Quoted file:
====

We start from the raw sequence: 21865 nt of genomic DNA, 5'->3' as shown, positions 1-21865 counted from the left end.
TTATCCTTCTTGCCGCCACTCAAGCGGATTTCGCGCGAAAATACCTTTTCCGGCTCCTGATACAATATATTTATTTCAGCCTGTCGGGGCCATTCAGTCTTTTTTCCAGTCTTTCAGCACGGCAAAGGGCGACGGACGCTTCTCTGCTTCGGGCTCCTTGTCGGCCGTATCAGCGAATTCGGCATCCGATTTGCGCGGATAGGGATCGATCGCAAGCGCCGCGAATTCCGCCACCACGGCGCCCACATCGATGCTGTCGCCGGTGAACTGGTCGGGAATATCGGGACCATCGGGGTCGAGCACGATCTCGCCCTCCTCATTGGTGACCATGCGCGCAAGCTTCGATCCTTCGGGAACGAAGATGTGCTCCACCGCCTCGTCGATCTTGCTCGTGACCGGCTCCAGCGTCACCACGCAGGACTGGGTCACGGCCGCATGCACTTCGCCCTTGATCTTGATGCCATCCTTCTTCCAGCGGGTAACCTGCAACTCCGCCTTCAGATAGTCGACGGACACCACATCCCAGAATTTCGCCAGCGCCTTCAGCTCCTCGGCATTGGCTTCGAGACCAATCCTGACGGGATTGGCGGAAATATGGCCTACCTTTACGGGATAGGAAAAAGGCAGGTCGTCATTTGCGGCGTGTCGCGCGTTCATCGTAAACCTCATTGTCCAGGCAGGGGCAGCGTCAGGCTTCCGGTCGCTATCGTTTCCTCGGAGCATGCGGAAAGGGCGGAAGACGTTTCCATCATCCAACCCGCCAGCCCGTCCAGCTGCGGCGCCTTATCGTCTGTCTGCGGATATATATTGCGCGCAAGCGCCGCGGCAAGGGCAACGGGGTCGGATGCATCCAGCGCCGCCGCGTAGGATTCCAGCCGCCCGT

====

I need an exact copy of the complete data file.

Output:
We start from the raw sequence: 21865 nt of genomic DNA, 5'->3' as shown, positions 1-21865 counted from the left end.
TTATCCTTCTTGCCGCCACTCAAGCGGATTTCGCGCGAAAATACCTTTTCCGGCTCCTGATACAATATATTTATTTCAGCCTGTCGGGGCCATTCAGTCTTTTTTCCAGTCTTTCAGCACGGCAAAGGGCGACGGACGCTTCTCTGCTTCGGGCTCCTTGTCGGCCGTATCAGCGAATTCGGCATCCGATTTGCGCGGATAGGGATCGATCGCAAGCGCCGCGAATTCCGCCACCACGGCGCCCACATCGATGCTGTCGCCGGTGAACTGGTCGGGAATATCGGGACCATCGGGGTCGAGCACGATCTCGCCCTCCTCATTGGTGACCATGCGCGCAAGCTTCGATCCTTCGGGAACGAAGATGTGCTCCACCGCCTCGTCGATCTTGCTCGTGACCGGCTCCAGCGTCACCACGCAGGACTGGGTCACGGCCGCATGCACTTCGCCCTTGATCTTGATGCCATCCTTCTTCCAGCGGGTAACCTGCAACTCCGCCTTCAGATAGTCGACGGACACCACATCCCAGAATTTCGCCAGCGCCTTCAGCTCCTCGGCATTGGCTTCGAGACCAATCCTGACGGGATTGGCGGAAATATGGCCTACCTTTACGGGATAGGAAAAAGGCAGGTCGTCATTTGCGGCGTGTCGCGCGTTCATCGTAAACCTCATTGTCCAGGCAGGGGCAGCGTCAGGCTTCCGGTCGCTATCGTTTCCTCGGAGCATGCGGAAAGGGCGGAAGACGTTTCCATCATCCAACCCGCCAGCCCGTCCAGCTGCGGCGCCTTATCGTCTGTCTGCGGATATATATTGCGCGCAAGCGCCGCGGCAAGGGCAACGGGGTCGGATGCATCCAGCGCCGCCGCGTAGGATTCCAGCCGCCCGT